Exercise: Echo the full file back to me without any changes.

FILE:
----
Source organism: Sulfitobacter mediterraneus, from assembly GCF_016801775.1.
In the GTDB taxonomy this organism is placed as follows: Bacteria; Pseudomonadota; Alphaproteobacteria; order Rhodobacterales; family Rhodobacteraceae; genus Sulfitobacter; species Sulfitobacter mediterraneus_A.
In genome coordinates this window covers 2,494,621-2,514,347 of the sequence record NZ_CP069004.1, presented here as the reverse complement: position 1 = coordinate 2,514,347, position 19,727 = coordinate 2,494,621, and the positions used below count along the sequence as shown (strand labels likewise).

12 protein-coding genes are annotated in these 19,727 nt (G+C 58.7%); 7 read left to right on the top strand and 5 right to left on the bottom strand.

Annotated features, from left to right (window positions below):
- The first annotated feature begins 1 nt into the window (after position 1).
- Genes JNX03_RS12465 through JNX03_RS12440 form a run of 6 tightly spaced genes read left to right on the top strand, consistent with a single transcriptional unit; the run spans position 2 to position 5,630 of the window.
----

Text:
Source organism: Sulfitobacter mediterraneus, from assembly GCF_016801775.1.
In the GTDB taxonomy this organism is placed as follows: Bacteria; Pseudomonadota; Alphaproteobacteria; order Rhodobacterales; family Rhodobacteraceae; genus Sulfitobacter; species Sulfitobacter mediterraneus_A.
In genome coordinates this window covers 2,494,621-2,514,347 of the sequence record NZ_CP069004.1, presented here as the reverse complement: position 1 = coordinate 2,514,347, position 19,727 = coordinate 2,494,621, and the positions used below count along the sequence as shown (strand labels likewise).

12 protein-coding genes are annotated in these 19,727 nt (G+C 58.7%); 7 read left to right on the top strand and 5 right to left on the bottom strand.

Annotated features, from left to right (window positions below):
- The first annotated feature begins 1 nt into the window (after position 1).
- Genes JNX03_RS12465 through JNX03_RS12440 form a run of 6 tightly spaced genes read left to right on the top strand, consistent with a single transcriptional unit; the run spans position 2 to position 5,630 of the window.